I went to IKEA yesterday. It was so crowded, I did not even attempt to park in their parking lot but stopped on the side of the street opposite IKEA.
I am not a furniture snob, and IKEA's stuff is very practical and useful, so I like shopping there. Where else can you get 3 pockets for your remotes that you can hang on the side of your couch. It makes you feel like a cowboy, drawing out your remote and zapping your TV , DVD or anything else you got remoted.
Putting furniture together is also half the fun, unless you lose a critical screw or bolt, then you need to rush back to IKEA to get that missing element that will complete your masterpiece.
Here is a little something about IKEA and how it started:
IKEA is not a Swedish word. It's an acronym, a pronounceable ("eye-KEE-ah") word made up of the initial letters of a name or phrase. (An unpronounceable product of the same abbreviation process, such as "VCR," is technically known as an "initialism.")
So IKEA isn't really a meaningful word, but the story of the company is interesting in itself, sort of like "The Little Match Girl," but with a happy ending. In Hans Christian Andersen's famous fable, a poor urchin perishes after being sent out on the frozen city streets to sell matches. But in the IKEA story, an enterprising farm boy builds match-selling into a global empire.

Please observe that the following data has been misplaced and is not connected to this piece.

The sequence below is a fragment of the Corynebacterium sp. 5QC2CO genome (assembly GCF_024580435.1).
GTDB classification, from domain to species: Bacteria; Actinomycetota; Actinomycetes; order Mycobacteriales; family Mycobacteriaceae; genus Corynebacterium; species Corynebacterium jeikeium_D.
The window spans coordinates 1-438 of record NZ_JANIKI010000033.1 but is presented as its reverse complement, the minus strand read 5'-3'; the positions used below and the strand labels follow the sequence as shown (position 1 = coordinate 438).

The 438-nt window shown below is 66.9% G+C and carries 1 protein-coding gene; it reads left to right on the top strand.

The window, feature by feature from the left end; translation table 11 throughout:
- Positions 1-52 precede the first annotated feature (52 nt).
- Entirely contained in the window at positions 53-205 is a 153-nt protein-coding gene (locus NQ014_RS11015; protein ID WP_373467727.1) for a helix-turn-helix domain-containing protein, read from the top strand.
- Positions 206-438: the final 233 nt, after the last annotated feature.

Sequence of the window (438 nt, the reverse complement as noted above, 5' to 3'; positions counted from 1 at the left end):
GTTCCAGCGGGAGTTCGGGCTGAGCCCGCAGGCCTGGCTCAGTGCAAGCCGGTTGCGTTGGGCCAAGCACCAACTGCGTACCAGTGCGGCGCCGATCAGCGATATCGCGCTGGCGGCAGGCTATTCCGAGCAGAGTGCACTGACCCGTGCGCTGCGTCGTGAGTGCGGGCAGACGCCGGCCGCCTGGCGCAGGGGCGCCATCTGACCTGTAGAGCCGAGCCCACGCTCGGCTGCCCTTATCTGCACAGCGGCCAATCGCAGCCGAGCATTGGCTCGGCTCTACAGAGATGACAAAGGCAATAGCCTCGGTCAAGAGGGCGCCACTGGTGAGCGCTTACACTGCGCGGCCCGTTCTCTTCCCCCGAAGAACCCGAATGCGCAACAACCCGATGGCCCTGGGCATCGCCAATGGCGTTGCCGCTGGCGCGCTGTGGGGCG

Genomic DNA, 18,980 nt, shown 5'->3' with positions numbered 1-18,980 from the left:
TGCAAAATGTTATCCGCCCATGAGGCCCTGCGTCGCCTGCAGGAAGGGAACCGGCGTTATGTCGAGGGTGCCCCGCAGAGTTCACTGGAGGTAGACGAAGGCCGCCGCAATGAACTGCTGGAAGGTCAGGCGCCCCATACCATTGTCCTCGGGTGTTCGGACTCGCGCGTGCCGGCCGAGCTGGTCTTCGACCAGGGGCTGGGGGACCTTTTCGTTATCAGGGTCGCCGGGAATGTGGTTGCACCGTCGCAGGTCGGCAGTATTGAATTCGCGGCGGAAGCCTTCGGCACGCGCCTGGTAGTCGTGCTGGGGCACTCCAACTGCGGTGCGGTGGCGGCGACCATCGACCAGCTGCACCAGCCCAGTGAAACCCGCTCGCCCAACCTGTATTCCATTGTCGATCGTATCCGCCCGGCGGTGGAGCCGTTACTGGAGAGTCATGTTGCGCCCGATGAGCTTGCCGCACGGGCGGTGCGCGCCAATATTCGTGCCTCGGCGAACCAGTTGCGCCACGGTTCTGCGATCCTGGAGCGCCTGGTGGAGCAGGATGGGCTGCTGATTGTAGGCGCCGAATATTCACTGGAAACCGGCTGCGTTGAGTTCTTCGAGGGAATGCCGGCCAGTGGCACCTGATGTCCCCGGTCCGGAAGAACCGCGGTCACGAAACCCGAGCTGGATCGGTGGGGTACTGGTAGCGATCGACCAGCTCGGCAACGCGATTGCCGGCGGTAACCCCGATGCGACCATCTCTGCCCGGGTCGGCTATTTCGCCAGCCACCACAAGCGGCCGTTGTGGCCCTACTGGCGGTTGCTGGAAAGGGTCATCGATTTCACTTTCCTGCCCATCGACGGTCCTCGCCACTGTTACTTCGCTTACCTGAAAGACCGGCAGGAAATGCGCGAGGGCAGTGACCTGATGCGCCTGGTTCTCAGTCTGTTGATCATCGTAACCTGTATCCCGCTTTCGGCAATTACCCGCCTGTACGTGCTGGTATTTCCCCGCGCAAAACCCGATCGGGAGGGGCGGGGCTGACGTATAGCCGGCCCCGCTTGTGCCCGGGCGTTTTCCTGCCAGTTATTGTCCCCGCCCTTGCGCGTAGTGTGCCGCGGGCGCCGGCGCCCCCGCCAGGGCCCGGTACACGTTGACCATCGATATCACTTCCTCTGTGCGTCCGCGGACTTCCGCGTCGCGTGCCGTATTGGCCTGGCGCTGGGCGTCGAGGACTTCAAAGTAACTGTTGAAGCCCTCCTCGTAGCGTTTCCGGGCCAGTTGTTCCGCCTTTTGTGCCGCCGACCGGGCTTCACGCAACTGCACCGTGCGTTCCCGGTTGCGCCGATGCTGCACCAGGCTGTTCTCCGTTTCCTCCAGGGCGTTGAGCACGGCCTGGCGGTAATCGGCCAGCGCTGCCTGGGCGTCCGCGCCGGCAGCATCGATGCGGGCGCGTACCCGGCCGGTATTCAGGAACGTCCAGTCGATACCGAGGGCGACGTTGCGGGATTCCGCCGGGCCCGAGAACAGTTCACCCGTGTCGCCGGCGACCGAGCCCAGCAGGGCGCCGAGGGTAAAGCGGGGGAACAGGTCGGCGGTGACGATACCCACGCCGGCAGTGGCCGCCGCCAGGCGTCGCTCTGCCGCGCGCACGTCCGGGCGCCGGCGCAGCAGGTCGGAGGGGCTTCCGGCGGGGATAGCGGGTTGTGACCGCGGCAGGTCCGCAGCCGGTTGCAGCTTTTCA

Born in 1926 in the Swedish village of Agunnaryd, young Ingvar Kamprad got his start in business by riding his bicycle from farm to farm selling wooden matches to his neighbors. Once everyone had a supply of matches, Ingvar wisely decided to diversify his offerings, and soon was pedaling around the countryside delivering Christmas tree ornaments, ball point pens and, though it must have been a bit awkward, fresh fish. By age 17, Ingvar had formed his own company and named it IKEA, an acronym made up of his own initials (IK), the name of his family's farm (Elmtaryd), and the village of his birth, Agunnaryd.
Delivering his product line (which now included picture frames, watches and jewelry) by bicycle was no longer practical, so Ingvar transformed IKEA into a mail-order operation, and by 1948 was also selling furniture produced by local artisans. So successful was his low-priced but sturdy line of furniture that by 1951 Ingvar had dropped all his other products and decided to concentrate on inexpensive but stylish home furnishings. IKEA today operates stores in more than 30 countries around the world, selling about 12,000 different products (but not, oddly enough, bicycles).